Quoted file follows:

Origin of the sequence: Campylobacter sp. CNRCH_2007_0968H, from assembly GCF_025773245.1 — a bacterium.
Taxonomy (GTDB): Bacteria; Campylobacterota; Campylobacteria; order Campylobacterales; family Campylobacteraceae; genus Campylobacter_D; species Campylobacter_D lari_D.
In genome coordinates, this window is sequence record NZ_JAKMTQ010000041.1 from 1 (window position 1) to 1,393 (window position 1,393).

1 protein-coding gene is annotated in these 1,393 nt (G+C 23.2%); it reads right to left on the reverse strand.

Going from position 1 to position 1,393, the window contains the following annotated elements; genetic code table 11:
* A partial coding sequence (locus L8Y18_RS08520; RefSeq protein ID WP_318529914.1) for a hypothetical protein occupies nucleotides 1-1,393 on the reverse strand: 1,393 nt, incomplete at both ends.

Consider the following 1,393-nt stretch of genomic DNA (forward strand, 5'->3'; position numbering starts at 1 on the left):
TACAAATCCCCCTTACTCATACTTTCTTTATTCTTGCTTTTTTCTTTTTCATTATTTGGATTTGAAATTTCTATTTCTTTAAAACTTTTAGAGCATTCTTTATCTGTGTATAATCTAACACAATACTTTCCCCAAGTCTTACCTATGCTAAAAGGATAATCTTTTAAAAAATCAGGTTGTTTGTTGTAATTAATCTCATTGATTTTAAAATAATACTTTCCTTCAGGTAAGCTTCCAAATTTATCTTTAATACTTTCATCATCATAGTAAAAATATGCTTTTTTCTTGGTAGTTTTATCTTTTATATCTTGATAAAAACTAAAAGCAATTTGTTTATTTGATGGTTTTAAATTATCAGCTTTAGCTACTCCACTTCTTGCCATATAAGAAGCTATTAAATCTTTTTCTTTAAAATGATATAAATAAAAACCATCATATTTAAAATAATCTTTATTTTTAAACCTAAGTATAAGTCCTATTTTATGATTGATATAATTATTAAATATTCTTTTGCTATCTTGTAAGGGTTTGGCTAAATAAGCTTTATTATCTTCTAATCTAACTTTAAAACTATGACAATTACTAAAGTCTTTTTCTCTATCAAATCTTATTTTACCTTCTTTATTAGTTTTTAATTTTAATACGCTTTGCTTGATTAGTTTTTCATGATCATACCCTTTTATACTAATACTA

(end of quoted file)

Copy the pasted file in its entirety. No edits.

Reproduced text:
Origin of the sequence: Campylobacter sp. CNRCH_2007_0968H, from assembly GCF_025773245.1 — a bacterium.
Taxonomy (GTDB): Bacteria; Campylobacterota; Campylobacteria; order Campylobacterales; family Campylobacteraceae; genus Campylobacter_D; species Campylobacter_D lari_D.
In genome coordinates, this window is sequence record NZ_JAKMTQ010000041.1 from 1 (window position 1) to 1,393 (window position 1,393).

1 protein-coding gene is annotated in these 1,393 nt (G+C 23.2%); it reads right to left on the reverse strand.

Going from position 1 to position 1,393, the window contains the following annotated elements; genetic code table 11:
* A partial coding sequence (locus L8Y18_RS08520; RefSeq protein ID WP_318529914.1) for a hypothetical protein occupies nucleotides 1-1,393 on the reverse strand: 1,393 nt, incomplete at both ends.

Consider the following 1,393-nt stretch of genomic DNA (forward strand, 5'->3'; position numbering starts at 1 on the left):
TACAAATCCCCCTTACTCATACTTTCTTTATTCTTGCTTTTTTCTTTTTCATTATTTGGATTTGAAATTTCTATTTCTTTAAAACTTTTAGAGCATTCTTTATCTGTGTATAATCTAACACAATACTTTCCCCAAGTCTTACCTATGCTAAAAGGATAATCTTTTAAAAAATCAGGTTGTTTGTTGTAATTAATCTCATTGATTTTAAAATAATACTTTCCTTCAGGTAAGCTTCCAAATTTATCTTTAATACTTTCATCATCATAGTAAAAATATGCTTTTTTCTTGGTAGTTTTATCTTTTATATCTTGATAAAAACTAAAAGCAATTTGTTTATTTGATGGTTTTAAATTATCAGCTTTAGCTACTCCACTTCTTGCCATATAAGAAGCTATTAAATCTTTTTCTTTAAAATGATATAAATAAAAACCATCATATTTAAAATAATCTTTATTTTTAAACCTAAGTATAAGTCCTATTTTATGATTGATATAATTATTAAATATTCTTTTGCTATCTTGTAAGGGTTTGGCTAAATAAGCTTTATTATCTTCTAATCTAACTTTAAAACTATGACAATTACTAAAGTCTTTTTCTCTATCAAATCTTATTTTACCTTCTTTATTAGTTTTTAATTTTAATACGCTTTGCTTGATTAGTTTTTCATGATCATACCCTTTTATACTAATACTA